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What is the difference between light duty and heavy duty diesel technology?

What is the difference between light-duty and heavy duty diesel technology?

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Diesel technology is a popular choice for many who are planning a career in the automotive industry. And if you’re considering a career in diesel technology, one of the decisions you’ll need to make before choosing a training program is whether to pursue light duty or heavy duty diesel technology.

Light duty vs. heavy duty diesel

In spite of using the same diesel technology, there is a big difference between light-duty and heavy-duty diesel technology—namely, size!

Heavy-duty diesel vehicles typically include gear such as industrial, agricultural, construction, power generation, and manufacturing equipment—or commercial vehicles that weigh over 10,000 pounds—while light-duty diesel vehicles are the cars and trucks you’re more likely to see out on the road. Those light-duty vehicles include both diesel engine passenger cars and big pickup trucks that weigh up to 10,000 pounds.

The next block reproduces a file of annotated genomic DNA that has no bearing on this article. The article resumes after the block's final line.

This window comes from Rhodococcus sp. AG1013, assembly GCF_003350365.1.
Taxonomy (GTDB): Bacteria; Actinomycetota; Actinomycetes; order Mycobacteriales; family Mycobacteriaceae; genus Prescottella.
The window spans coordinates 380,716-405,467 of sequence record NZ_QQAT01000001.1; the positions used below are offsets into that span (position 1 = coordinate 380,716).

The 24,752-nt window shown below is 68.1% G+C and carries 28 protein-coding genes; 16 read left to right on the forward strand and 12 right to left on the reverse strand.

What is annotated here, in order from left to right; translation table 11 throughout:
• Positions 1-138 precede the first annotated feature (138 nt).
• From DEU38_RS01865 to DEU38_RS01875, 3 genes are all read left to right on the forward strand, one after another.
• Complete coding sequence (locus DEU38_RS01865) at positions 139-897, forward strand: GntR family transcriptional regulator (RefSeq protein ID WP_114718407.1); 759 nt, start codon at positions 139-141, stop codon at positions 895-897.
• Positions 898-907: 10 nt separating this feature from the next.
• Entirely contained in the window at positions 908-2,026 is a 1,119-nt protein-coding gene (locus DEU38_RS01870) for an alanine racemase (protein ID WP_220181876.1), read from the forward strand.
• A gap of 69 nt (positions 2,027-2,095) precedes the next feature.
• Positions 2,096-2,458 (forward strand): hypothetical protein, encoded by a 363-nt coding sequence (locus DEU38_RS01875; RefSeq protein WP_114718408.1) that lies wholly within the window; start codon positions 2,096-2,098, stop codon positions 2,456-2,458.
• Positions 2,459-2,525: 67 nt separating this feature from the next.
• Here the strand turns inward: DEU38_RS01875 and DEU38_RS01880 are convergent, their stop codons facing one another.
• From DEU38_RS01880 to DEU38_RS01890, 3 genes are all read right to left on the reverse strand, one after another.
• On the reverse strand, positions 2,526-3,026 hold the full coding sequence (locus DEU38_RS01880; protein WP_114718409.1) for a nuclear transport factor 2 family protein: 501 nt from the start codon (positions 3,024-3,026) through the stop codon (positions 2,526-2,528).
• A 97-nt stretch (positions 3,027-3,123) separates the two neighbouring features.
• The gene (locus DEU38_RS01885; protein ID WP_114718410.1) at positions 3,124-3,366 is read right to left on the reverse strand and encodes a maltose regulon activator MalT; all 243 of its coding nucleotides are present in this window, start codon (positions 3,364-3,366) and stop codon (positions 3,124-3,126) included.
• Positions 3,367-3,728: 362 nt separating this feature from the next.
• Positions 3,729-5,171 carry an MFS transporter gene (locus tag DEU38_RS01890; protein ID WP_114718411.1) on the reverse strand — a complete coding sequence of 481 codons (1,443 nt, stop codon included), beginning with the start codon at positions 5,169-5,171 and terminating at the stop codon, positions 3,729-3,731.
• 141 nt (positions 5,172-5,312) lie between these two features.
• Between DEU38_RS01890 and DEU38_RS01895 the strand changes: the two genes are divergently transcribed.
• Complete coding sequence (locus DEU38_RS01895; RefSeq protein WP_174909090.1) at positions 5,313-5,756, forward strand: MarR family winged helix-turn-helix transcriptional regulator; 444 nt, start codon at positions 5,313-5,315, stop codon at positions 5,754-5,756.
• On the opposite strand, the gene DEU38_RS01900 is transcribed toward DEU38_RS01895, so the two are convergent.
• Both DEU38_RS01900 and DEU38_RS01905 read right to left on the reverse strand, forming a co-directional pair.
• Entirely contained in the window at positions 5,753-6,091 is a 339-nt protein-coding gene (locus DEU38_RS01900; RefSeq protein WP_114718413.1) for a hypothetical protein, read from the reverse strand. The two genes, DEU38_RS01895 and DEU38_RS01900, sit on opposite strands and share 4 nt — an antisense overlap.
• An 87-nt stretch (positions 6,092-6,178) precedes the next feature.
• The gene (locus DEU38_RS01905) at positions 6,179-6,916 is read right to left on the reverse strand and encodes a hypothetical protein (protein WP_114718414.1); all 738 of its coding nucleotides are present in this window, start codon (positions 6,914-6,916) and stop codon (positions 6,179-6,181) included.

The difference at work

Many light duty diesel techs find work in many of the same places as other automotive technicians: dealerships, repair shops, auto manufacturers, and parts and accessories stores.

But heavy duty diesel technicians are more likely to work in environments related to truck transportation, wholesale trade, or government agencies.

In both cases, diesel technicians may work primarily in one location or spend time working—and especially performing repairs—at remote locations, including roadsides or worksites. Many techs work regular hours, but with weekend, evening, or holiday work (or on-call time) as needed.

Other differences to consider

Besides the differences in work environment and the types of vehicles or equipment you’ll spend your time with, consider how choosing a specialization in either light duty or heavy duty might otherwise affect your career.

For instance, the types of technology you’re trained to work on can affect where the most available jobs are (more jobs related to agricultural diesel equipment may be found in the Midwest, rather than on a coast) or what types of career paths could be available in your future (it may be easier to transition to general automotive work from light-duty than from heavy-duty experience).

Looking for a school that can help you choose between light-duty and heavy-duty diesel technology—and help you begin a career training program? Our friends at Universal Technical Institute are here to help!

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